Brazil needs nuclear weapons, official says

Remarks raise worries about nation's policies


RIO DE JANEIRO, Brazil - A senior official in the left-wing government that took power last week has set off a furor here and alarmed neighboring countries by arguing that Brazil, Latin America's largest nation, should acquire the capacity to produce a nuclear weapon.

"Brazil is a country at peace, that has always preserved peace and is a defender of peace, but we need to be prepared, including technologically," Roberto Amaral, newly appointed minister of science and technology, said in an interview with the Brazilian service of the BBC broadcast Sunday night.

"We can't renounce any form of scientific knowledge, whether the genome, DNA or nuclear fission," he said.

Amaral's remarks, coming as the United States faces a nuclear crisis with North Korea and is preparing for war with Iraq over its weapons programs, has reawakened debate over Brazil's nuclear energy and research program, the most advanced in Latin America.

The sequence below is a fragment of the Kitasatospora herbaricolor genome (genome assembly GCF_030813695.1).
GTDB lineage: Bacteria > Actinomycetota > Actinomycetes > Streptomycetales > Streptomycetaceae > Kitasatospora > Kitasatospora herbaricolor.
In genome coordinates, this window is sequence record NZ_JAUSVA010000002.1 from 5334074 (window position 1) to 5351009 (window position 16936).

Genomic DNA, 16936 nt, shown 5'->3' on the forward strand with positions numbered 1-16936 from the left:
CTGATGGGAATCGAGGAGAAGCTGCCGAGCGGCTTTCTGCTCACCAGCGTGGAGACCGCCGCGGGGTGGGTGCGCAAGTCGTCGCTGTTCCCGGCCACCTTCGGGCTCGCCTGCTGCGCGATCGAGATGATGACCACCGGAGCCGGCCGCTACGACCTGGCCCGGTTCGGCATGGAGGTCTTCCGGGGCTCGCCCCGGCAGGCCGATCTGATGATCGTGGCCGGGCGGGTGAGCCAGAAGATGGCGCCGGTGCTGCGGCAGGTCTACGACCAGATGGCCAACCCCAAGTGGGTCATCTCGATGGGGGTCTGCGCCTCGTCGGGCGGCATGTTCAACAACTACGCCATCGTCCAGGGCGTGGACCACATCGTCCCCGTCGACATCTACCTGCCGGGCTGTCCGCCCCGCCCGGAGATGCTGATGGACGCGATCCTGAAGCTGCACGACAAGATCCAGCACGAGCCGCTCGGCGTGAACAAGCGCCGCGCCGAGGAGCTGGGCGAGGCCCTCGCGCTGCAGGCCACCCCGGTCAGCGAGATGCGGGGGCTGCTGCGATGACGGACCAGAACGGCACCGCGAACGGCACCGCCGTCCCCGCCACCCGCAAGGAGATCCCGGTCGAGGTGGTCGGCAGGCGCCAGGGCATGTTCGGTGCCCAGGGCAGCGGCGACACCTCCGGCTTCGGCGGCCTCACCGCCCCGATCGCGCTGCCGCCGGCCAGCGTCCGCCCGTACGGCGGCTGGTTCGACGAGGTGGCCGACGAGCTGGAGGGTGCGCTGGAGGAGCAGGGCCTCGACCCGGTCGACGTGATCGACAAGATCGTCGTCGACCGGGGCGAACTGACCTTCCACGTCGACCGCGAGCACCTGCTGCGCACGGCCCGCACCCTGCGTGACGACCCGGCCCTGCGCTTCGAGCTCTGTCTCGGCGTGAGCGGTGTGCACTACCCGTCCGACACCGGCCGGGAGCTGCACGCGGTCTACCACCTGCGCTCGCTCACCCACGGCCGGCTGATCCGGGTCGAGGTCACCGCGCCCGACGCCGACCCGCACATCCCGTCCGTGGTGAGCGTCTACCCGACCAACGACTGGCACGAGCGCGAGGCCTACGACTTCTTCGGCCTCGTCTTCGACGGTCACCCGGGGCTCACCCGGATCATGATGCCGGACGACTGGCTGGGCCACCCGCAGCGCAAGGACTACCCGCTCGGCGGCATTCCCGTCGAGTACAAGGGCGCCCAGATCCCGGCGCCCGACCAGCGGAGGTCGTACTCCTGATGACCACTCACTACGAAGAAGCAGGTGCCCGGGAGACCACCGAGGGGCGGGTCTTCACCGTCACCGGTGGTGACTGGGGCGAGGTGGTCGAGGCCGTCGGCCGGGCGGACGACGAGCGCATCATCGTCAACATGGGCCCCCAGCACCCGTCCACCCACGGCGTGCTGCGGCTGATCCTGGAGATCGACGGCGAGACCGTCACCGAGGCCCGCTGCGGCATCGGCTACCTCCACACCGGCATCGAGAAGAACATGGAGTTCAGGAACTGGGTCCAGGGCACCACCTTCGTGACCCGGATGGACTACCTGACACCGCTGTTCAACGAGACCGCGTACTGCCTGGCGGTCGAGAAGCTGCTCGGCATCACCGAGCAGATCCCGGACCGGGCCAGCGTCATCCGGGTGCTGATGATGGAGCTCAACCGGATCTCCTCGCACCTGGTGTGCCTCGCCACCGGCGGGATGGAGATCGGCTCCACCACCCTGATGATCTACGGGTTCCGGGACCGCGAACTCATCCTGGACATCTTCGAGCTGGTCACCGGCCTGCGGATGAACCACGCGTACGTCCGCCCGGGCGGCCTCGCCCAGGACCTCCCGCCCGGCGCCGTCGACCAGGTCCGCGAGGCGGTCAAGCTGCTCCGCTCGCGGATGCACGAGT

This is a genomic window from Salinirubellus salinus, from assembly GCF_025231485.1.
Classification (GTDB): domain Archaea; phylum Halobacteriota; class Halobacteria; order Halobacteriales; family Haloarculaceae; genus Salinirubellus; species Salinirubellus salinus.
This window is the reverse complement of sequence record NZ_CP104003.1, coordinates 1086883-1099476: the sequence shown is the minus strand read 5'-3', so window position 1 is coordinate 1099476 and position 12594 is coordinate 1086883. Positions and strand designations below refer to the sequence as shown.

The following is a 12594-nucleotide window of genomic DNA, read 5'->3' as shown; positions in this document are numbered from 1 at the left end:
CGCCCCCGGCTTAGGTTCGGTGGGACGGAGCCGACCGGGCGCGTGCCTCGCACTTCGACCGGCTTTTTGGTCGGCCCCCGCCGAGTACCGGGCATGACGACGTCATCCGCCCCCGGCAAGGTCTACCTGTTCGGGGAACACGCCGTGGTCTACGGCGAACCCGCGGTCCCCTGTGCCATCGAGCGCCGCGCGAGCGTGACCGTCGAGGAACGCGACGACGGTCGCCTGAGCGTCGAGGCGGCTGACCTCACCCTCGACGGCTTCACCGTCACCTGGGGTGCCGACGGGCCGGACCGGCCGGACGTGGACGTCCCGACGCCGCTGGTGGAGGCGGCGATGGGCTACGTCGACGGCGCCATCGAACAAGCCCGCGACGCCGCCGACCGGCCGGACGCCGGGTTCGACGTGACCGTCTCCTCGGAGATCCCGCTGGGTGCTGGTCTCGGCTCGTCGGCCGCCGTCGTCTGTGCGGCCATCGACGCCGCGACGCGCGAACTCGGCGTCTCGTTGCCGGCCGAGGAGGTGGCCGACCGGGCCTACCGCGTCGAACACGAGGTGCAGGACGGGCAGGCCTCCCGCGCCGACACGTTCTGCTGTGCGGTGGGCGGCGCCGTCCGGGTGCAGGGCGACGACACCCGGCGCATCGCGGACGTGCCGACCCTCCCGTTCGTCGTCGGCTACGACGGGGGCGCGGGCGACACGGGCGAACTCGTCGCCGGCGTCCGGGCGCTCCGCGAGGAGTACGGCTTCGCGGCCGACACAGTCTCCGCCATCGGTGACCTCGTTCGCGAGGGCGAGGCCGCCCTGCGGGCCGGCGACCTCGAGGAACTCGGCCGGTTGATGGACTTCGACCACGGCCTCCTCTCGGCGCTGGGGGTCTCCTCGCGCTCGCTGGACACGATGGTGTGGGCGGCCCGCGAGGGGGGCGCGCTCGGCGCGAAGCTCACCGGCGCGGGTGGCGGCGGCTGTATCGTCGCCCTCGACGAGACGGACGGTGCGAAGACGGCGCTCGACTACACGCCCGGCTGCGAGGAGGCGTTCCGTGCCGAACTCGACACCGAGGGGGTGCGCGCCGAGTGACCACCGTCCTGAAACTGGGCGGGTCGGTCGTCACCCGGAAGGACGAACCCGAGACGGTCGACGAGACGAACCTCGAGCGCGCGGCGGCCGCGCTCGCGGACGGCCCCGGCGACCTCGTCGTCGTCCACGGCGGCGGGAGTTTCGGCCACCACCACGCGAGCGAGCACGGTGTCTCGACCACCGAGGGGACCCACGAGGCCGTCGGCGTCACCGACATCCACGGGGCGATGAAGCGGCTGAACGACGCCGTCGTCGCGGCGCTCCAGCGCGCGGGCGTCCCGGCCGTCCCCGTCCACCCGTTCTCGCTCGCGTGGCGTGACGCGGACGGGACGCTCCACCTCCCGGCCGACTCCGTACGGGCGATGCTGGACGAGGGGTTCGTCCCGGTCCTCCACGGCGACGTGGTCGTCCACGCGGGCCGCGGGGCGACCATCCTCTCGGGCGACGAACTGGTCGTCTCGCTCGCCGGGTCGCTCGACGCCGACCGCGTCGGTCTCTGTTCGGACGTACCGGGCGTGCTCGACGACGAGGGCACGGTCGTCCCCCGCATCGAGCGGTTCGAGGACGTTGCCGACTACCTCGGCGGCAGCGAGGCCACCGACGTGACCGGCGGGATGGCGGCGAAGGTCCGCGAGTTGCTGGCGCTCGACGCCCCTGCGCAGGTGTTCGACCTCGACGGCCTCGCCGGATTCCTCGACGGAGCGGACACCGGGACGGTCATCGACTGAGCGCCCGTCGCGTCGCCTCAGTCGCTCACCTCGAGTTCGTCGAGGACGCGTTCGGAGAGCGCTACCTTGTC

On Tuesday, a spokesman for President Luiz Inacio Lula da Silva was quick to distance the new president from Amaral's remarks that "mastery of the atomic cycle is important" to Brazil, saying they were not an expression of official policy.

Luiz Pinguelli Rosa, Brazil's most prominent nuclear physicist and the newly appointed head of the state electrical power utility Eletrobras, said yesterday: "Brazil does not have, does not need and should not obtain the knowledge of this technology. The bomb is a plague of mankind."

Da Silva later issued a "clarification" saying Brazil did not intend to develop nuclear arms.

But a dozen members of the U.S. Congress, complaining of his "long-standing relation with and admiration for the Communist dictator and sponsor of terrorism Fidel Castro," sent a letter to President Bush saying da Silva's remarks "raise grave questions concerning the international policies a government of Brazil might pursue under his presidency."

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